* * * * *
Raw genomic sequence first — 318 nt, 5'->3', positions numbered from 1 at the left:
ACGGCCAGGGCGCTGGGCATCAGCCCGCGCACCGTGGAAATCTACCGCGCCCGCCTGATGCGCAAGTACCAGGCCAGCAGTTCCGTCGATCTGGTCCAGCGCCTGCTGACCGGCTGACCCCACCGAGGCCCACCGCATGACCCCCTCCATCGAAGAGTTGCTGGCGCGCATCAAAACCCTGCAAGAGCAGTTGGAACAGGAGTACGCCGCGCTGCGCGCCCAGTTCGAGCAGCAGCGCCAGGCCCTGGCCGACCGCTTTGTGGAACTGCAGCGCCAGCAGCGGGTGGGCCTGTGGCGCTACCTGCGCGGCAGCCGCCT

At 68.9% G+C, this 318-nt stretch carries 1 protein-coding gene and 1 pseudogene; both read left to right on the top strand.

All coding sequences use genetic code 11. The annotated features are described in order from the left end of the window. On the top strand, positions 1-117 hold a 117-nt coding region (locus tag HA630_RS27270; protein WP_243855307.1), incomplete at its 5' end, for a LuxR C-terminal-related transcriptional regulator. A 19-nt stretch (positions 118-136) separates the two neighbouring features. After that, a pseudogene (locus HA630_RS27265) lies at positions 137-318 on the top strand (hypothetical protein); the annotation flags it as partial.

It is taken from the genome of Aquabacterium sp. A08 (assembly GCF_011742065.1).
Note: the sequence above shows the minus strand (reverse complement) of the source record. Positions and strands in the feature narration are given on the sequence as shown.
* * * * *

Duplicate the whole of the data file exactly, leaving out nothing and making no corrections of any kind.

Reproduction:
Raw genomic sequence first — 318 nt, 5'->3', positions numbered from 1 at the left:
ACGGCCAGGGCGCTGGGCATCAGCCCGCGCACCGTGGAAATCTACCGCGCCCGCCTGATGCGCAAGTACCAGGCCAGCAGTTCCGTCGATCTGGTCCAGCGCCTGCTGACCGGCTGACCCCACCGAGGCCCACCGCATGACCCCCTCCATCGAAGAGTTGCTGGCGCGCATCAAAACCCTGCAAGAGCAGTTGGAACAGGAGTACGCCGCGCTGCGCGCCCAGTTCGAGCAGCAGCGCCAGGCCCTGGCCGACCGCTTTGTGGAACTGCAGCGCCAGCAGCGGGTGGGCCTGTGGCGCTACCTGCGCGGCAGCCGCCT

At 68.9% G+C, this 318-nt stretch carries 1 protein-coding gene and 1 pseudogene; both read left to right on the top strand.

All coding sequences use genetic code 11. The annotated features are described in order from the left end of the window. On the top strand, positions 1-117 hold a 117-nt coding region (locus tag HA630_RS27270; protein WP_243855307.1), incomplete at its 5' end, for a LuxR C-terminal-related transcriptional regulator. A 19-nt stretch (positions 118-136) separates the two neighbouring features. After that, a pseudogene (locus HA630_RS27265) lies at positions 137-318 on the top strand (hypothetical protein); the annotation flags it as partial.

It is taken from the genome of Aquabacterium sp. A08 (assembly GCF_011742065.1).
Note: the sequence above shows the minus strand (reverse complement) of the source record. Positions and strands in the feature narration are given on the sequence as shown.